Early-onset pamidronate therapy may reduce disease activity in chronic nonbacterial osteomyelitis
Treatment with pamidronate appears to improve clinical and radiological disease activity in children categorized with extended chronic nonbacterial osteomyelitis (CNO), particularly after 1 year of treatment, a study has shown. However, some children present with active disease after 2 years of pamidronate use.
Fifty-one children were included, with a median follow-up of 4 years (interquartile range, 3–7). Of these, 32 had extended CNO and were treated in an early-onset 2-year pamidronate regimen.
Whole-body magnetic resonance imaging (WB-MRI) was performed among children with extended CNO at time of diagnosis (88 percent) and at years 1 (84 percent) and 2 (91 percent). A decline was seen in the total number of radiologically active lesions and number of spinal lesions per patient declined (p=0.01) during the first year.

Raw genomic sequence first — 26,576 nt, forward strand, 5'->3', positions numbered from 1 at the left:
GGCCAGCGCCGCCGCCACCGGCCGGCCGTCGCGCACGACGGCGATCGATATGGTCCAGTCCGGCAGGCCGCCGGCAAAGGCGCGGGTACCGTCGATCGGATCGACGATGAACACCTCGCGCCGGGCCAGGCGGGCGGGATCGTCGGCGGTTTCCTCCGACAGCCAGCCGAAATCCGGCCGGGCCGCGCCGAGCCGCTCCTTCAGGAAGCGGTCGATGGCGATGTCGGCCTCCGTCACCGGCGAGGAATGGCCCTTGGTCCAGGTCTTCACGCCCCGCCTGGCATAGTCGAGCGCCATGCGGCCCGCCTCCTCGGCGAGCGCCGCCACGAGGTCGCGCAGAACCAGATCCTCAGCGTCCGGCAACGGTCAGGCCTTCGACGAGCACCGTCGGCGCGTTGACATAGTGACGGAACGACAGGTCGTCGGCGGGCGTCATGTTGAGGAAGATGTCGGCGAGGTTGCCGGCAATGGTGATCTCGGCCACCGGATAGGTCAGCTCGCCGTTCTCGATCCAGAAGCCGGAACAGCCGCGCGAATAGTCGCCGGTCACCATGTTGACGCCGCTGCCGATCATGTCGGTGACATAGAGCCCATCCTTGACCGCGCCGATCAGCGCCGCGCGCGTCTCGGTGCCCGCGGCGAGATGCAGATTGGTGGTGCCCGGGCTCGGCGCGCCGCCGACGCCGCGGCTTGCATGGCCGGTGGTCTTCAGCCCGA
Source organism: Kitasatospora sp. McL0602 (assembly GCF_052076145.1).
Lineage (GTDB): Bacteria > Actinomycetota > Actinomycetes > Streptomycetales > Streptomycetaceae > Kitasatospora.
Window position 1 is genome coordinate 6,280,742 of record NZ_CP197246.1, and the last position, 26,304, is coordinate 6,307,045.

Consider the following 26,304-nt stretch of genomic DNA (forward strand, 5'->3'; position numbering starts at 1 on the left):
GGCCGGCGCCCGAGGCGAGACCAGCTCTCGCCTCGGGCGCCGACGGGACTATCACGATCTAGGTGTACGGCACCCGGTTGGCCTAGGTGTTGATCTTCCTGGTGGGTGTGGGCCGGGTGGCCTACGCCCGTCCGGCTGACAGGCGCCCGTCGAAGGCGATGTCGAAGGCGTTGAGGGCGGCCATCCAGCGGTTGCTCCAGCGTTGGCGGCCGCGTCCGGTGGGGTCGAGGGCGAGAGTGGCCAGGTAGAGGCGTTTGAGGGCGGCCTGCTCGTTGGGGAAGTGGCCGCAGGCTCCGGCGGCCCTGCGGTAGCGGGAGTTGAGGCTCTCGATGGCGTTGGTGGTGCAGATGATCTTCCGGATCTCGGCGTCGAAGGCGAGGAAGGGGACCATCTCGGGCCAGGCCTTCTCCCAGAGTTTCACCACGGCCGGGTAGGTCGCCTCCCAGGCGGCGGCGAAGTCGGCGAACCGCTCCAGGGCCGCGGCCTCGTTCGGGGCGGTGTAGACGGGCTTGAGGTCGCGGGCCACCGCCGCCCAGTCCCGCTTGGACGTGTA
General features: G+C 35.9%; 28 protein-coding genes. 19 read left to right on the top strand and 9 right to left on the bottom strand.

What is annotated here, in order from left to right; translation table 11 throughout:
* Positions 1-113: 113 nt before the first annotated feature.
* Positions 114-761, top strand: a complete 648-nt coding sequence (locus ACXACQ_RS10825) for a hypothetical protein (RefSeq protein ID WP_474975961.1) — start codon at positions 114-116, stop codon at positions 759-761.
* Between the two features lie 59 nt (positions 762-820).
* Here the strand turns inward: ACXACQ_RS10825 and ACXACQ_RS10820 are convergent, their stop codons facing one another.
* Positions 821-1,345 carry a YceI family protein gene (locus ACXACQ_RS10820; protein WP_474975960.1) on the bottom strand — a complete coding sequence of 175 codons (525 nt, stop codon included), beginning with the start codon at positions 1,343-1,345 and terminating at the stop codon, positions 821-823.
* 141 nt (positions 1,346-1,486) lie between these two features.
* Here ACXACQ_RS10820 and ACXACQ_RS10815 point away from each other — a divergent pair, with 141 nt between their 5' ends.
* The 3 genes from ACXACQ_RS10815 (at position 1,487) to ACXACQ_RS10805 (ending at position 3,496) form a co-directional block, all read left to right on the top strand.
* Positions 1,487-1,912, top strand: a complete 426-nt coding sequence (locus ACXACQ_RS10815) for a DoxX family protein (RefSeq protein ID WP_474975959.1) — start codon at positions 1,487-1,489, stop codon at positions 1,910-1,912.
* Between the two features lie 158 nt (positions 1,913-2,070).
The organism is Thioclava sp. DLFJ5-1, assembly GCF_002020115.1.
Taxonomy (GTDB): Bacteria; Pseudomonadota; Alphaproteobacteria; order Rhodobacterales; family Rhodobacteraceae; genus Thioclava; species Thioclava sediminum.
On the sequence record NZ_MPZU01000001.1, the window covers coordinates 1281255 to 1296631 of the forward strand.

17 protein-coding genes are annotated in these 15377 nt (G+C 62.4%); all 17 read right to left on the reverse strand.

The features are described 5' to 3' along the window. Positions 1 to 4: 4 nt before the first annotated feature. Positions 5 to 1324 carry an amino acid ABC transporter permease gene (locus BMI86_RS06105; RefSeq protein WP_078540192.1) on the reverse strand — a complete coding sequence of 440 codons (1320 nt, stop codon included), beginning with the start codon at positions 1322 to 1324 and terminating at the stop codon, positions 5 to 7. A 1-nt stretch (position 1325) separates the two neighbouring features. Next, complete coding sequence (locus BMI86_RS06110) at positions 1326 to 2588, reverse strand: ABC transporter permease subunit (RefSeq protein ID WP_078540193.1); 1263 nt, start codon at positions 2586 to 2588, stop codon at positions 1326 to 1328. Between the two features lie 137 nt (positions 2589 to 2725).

Twelve of the 32 children (38 percent) presented with clinically inactive disease, but eight of them (67 percent) experienced clinical relapse. In 19 children with limited CNO, 10 (53 percent) had clinically inactive disease after 1 year and did not experience clinical relapse.
In this single-centre retrospective study, the authors included children fulfilling the Bristol Criteria for CNO and performed WB-MRI or local MRI at the time of diagnosis to assess radiological disease activity. Extended CNO in children was characterized as having multifocal or spinal bone inflammation and clinical disease activity not responding to nonsteroidal anti-inflammatory drugs. Clinical disease activity was examined annually.
“CNO is a sterile inflammatory bone disorder with an unpredictable disease course,” the authors said.